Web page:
More Than 14,000 College Printers in the US Are Open to Hackers
Hackers could remotely abuse them to print whatever they wanted, or even brick them.
Last week, the notorious hacker and troll Andrew Auernheimer showed just how easy it is to use insecure internet-connected printers to spread hateful racist propaganda. The hacker, also known as Weev, said he used two lines of code to make 20,000 printers, many in colleges and universities, spit out an anti-semitic flyer all over the United States.
His exploit quickly made the rounds on social media and local news outlets, showing the staff at American schools that they need to make sure their printers aren't set up in a way that lets anyone, from anywhere in the world, abuse them.
"Printer security is basically a joke...and it's the elephant on the network."
Days after the first reports of the incident, a few seem to have gotten the message. But as of Monday afternoon, there are still more than 14,000 printers in colleges and universities in the US that are completely open to hackers, according to a search on Shodan, a search engine for internet-connected devices.
While this might be seen as good news, it's probably too little too late. And it's not like colleges and universities had not been warned before.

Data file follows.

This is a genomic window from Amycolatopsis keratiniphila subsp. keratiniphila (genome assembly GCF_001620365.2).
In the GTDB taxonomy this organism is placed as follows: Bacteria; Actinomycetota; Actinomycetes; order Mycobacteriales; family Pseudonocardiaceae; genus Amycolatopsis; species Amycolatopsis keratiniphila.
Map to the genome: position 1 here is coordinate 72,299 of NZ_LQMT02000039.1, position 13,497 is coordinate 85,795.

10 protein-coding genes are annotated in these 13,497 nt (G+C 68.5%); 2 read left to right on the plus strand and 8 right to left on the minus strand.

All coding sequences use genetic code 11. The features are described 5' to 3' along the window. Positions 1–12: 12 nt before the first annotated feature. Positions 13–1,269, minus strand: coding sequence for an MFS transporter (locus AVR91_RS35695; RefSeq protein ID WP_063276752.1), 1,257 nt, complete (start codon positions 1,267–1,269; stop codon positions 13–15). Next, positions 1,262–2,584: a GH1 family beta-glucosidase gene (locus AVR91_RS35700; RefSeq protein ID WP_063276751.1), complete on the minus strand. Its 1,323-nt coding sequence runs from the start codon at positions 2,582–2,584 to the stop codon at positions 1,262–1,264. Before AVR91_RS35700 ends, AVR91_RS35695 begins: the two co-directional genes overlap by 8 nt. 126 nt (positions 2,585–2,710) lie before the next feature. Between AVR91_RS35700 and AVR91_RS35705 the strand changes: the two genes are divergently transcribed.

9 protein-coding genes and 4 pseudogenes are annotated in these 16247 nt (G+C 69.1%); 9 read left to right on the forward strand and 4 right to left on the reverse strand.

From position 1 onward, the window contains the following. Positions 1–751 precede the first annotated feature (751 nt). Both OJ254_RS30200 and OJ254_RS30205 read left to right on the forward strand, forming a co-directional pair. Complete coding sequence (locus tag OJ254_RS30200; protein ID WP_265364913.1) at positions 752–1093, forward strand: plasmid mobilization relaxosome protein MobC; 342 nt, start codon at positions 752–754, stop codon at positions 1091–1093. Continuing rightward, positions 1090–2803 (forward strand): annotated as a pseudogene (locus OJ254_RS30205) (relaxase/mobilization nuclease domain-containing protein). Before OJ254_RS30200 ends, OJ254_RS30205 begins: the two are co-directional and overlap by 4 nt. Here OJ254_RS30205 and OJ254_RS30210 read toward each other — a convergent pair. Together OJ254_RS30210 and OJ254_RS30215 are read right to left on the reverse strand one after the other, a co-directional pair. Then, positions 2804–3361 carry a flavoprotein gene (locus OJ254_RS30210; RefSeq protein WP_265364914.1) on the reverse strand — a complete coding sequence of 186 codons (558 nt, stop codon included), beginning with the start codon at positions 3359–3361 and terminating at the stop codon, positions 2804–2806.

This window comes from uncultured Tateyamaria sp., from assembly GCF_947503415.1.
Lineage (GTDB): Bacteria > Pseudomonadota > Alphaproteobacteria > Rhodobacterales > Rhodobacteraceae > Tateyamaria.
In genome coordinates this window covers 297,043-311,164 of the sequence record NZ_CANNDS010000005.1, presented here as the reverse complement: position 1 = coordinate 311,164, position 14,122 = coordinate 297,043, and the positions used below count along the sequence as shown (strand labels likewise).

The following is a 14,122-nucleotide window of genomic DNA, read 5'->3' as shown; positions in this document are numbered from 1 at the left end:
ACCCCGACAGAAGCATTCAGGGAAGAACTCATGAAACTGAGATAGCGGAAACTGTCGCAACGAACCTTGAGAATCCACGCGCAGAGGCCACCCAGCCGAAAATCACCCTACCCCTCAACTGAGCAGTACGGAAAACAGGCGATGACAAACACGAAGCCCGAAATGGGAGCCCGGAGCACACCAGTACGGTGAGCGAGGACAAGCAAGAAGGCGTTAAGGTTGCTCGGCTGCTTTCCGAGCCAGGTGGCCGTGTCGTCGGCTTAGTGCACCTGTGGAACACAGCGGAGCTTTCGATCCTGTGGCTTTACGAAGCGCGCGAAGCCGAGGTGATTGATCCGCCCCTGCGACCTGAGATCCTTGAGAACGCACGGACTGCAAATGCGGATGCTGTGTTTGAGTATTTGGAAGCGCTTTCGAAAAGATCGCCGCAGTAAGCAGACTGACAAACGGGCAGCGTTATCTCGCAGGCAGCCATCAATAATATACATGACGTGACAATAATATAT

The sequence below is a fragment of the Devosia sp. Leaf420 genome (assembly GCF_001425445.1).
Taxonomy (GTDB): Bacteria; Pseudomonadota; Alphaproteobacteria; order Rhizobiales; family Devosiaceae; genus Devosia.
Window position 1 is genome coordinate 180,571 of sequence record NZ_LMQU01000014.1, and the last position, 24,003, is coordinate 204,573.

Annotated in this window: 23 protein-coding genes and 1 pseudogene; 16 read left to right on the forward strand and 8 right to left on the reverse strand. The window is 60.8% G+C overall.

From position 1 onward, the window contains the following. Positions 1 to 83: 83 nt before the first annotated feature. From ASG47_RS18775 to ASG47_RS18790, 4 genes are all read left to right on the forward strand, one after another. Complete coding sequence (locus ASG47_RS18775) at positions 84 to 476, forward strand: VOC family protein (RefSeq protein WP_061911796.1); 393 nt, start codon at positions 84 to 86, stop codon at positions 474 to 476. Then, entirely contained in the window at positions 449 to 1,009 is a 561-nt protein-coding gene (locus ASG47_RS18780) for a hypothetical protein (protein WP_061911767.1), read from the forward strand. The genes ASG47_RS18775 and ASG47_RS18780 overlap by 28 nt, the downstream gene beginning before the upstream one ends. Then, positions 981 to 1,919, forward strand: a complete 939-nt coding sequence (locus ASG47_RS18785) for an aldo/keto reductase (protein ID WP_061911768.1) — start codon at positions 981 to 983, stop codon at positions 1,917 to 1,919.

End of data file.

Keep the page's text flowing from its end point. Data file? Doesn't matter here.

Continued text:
Almost 10 years ago, security researcher Adrian Crenshaw noted that many printers were programmed to accept any printing job sent over the internet to their port 9100 (the same port Auernheimer exploited).
Also, just two years ago, Shawn Merdinger, another security researcher, encouraged universities and colleges to remove their printers from the public internet in a talk at a security conference for higher education institutions. At the time of his talk, Merdinger said there were more than 38,000 vulnerable printers on the internet.
"I'm only surprised this hasn't happened sooner," Merdinger told me in an email. "Printer security is basically a joke...and it's the elephant on the network."
And if you think all a hacker can do with these open devices is print flyers, think again. As former NSA researcher Dave Aitel noted on Twitter, Auernheimer could have sent an update to the printer's firmware with a similar command to the one he used last week, bricking the printers.